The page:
In some embodiments, a lignocellulosic refiner may feature a simply supported design, in which the shaft runs through the refining section. In such a configuration, it may be possible to construct two half-circles of refiner plate carriers, using the same system described herein. Similarly, a refiner plate carrier may be made from any number of pieces, such as a three-piece or four-piece circle.
In yet further embodiments, there may be more than two refiner plate carriers per circle of plate segments. It is possible, for example, that the one or more refiner plate carrier(s) do not fit the entire circle of plate segments; that is, the refiner plate carrier may merely connect two or more segments without connecting all segments. In such an embodiment, it may be possible to construct an inlay in one or more plate segment(s) that fits the size and shape of the plate carrier, such that when constructed the plate carrier is substantially flush with the plate segment(s).
In preferred embodiments, the refiner plate segments are pre-installed on a relatively thin refiner plate carrier. It will be appreciated that small changes or modifications may be made in varying embodiments. For example, there may be a through hole in the face of the plate for mounting the segments onto the plate carrier (e.g., using a washer on the carrier).
Rotor 104 has a refiner plate 108 attached to it, e.g., via conventional methods and configurations, such as using holes 114 and 120. As illustrated, plate carrier 110 is also attached to refiner plate 108 through hole 112 that aligns with attachment point 118 in the plate carrier, and hole 114 in the refiner plate that aligns with attachment point 118 in the plate carrier. Plate carrier 110 is not itself attached to the rotor 104. Rather, the combined assembly of plate carrier 110 and refiner plate 108 that is attached to the rotor disk. Plate carrier 110 includes a lip 128, which is proximate to lip 130 and may abut against lip 130.
As shown in the exemplary embodiment of
T-Slot 256 accepts fixing bolt 258 (which may be a carriage bolt), such that the head of the bolt 258 slides into the cavity of the T-slot 256 in refiner plate segment 250. Bolt 258 preferably does not break or extend to the refining surface of segment 250. Refiner plate carrier 252 may then be affixed to bolt 258 via nut 260 at interface 255. The bolt 258 preferably has threads at interface 263 to engage thread on a passage through nut 260. Although not illustrated to scale, nut 260 preferably has a cross-sectional thickness less than the thickness of the plate carrier 252. As nut 260 is tightened, the conical outer surface of nut 260 exerts force on the plate carrier 252 at interface 255. The bolt 258 concomitantly exerts force on the plate segment 250 at interface 261 to, cinch the plate carrier 252 and plate segment 250 together.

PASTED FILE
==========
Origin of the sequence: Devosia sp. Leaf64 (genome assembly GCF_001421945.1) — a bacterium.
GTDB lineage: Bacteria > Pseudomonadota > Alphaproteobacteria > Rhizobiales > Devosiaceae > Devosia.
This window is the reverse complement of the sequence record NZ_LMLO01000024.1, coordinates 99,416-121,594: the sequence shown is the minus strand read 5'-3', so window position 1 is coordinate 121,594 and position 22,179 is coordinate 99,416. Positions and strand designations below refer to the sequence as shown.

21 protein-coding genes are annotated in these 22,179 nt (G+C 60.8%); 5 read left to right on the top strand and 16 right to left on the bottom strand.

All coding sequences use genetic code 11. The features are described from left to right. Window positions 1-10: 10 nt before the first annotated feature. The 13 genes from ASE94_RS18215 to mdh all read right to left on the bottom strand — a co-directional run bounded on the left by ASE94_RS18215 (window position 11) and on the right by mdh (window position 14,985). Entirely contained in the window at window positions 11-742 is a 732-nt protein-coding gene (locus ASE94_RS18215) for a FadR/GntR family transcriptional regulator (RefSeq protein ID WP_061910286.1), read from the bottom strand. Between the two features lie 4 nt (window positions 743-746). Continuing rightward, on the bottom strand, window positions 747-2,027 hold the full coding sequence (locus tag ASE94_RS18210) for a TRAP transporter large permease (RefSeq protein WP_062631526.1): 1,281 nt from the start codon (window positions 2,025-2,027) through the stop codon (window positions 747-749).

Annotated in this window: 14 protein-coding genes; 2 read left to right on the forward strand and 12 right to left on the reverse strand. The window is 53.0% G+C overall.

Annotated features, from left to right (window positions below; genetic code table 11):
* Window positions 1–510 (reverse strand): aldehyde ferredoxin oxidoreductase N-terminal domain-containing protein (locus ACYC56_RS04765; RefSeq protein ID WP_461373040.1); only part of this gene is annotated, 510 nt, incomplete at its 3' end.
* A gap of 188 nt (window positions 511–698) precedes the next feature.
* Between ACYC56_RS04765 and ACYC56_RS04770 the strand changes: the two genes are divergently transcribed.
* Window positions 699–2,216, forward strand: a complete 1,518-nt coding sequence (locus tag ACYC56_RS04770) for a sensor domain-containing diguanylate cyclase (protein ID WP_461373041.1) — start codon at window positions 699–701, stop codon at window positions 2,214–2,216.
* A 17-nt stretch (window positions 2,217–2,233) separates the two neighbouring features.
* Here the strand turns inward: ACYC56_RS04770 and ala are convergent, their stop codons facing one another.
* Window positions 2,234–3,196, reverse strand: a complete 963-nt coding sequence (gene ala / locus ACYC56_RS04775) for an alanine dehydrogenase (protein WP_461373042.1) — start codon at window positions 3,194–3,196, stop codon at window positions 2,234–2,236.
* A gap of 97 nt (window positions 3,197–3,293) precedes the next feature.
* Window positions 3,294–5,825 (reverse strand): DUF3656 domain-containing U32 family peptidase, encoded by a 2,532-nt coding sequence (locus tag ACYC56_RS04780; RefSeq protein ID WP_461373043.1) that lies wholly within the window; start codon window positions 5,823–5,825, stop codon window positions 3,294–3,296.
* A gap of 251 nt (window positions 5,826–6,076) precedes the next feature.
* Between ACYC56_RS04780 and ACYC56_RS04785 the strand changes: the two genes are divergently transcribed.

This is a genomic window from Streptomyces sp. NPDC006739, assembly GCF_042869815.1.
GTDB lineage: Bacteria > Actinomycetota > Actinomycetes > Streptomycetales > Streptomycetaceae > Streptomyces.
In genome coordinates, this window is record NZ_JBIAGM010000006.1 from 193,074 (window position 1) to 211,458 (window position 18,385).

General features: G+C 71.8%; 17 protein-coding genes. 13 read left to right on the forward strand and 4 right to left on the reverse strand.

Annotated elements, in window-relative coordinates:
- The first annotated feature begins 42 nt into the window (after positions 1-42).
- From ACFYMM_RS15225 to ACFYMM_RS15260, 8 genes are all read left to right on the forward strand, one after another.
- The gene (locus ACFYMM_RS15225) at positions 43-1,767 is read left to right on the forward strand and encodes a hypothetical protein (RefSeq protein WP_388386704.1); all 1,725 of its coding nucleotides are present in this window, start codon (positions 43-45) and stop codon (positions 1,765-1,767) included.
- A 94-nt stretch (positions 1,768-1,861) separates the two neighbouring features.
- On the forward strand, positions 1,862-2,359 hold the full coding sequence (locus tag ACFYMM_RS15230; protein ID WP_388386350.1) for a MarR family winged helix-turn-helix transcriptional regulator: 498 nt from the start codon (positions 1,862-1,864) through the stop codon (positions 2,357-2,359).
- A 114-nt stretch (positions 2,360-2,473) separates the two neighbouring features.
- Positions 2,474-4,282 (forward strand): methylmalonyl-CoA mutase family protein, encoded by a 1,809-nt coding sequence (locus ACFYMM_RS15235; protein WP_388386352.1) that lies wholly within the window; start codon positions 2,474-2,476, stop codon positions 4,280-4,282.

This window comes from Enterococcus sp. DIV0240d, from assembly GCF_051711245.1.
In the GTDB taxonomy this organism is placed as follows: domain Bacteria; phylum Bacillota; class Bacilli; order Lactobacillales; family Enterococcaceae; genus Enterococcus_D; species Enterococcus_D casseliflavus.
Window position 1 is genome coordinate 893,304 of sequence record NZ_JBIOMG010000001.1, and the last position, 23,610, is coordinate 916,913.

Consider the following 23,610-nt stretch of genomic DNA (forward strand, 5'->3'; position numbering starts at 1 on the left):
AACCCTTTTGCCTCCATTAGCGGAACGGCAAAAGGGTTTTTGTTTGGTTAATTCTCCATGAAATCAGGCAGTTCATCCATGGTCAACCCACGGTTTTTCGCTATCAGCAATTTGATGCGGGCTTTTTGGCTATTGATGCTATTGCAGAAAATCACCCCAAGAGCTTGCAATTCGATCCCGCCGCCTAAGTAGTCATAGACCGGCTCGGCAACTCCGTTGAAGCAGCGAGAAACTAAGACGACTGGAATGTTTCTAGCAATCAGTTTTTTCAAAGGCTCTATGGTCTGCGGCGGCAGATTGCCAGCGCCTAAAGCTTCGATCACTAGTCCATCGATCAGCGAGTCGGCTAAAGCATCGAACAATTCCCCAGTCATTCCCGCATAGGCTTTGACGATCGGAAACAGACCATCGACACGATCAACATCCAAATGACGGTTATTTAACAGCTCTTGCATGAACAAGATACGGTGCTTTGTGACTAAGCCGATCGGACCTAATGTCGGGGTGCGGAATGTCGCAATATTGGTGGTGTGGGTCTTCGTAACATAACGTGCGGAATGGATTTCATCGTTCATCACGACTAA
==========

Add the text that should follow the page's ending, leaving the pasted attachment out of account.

Alternatively, other attachment mechanisms are contemplated, such that the plate carrier 252 may be held against or affixed to the refiner segments 250 prior to attachment to the refiner disk 254.
As illustrated, nut 260 has a conical cross-section. Although a conical nut may permit a larger area of contact at interface 255 between the plate carrier 252 and nut 260 than a cylindrical nut (which would only laterally contact the plate carrier), any configuration of the connection among nut 260, carrier 252, and segment 250 is suitable, so long as the carrier and segment are held together with sufficient strength to facilitate transport to and connection with the refiner disk. That is, at least some portion of carrier 252 is preferably between nut 260 and segment 250 to cinch the carrier to the refiner plate segment.
As illustrated, the segment-carrier assembly may be affixed to the refiner disk 254 using nut 262. Bolt 258 extends through refiner disk 254, may either be a stator or rotor. As nut 262 is tightened on bolt 258, the nut contacts refiner disk 254 at interface 257, and pulls the segment-carrier assembly 250, 252 towards the refiner disk 254 at interface 259. In certain embodiments, for example, the entire segment-carrier assembly may be fixed to the disk using nuts in a conventional manner.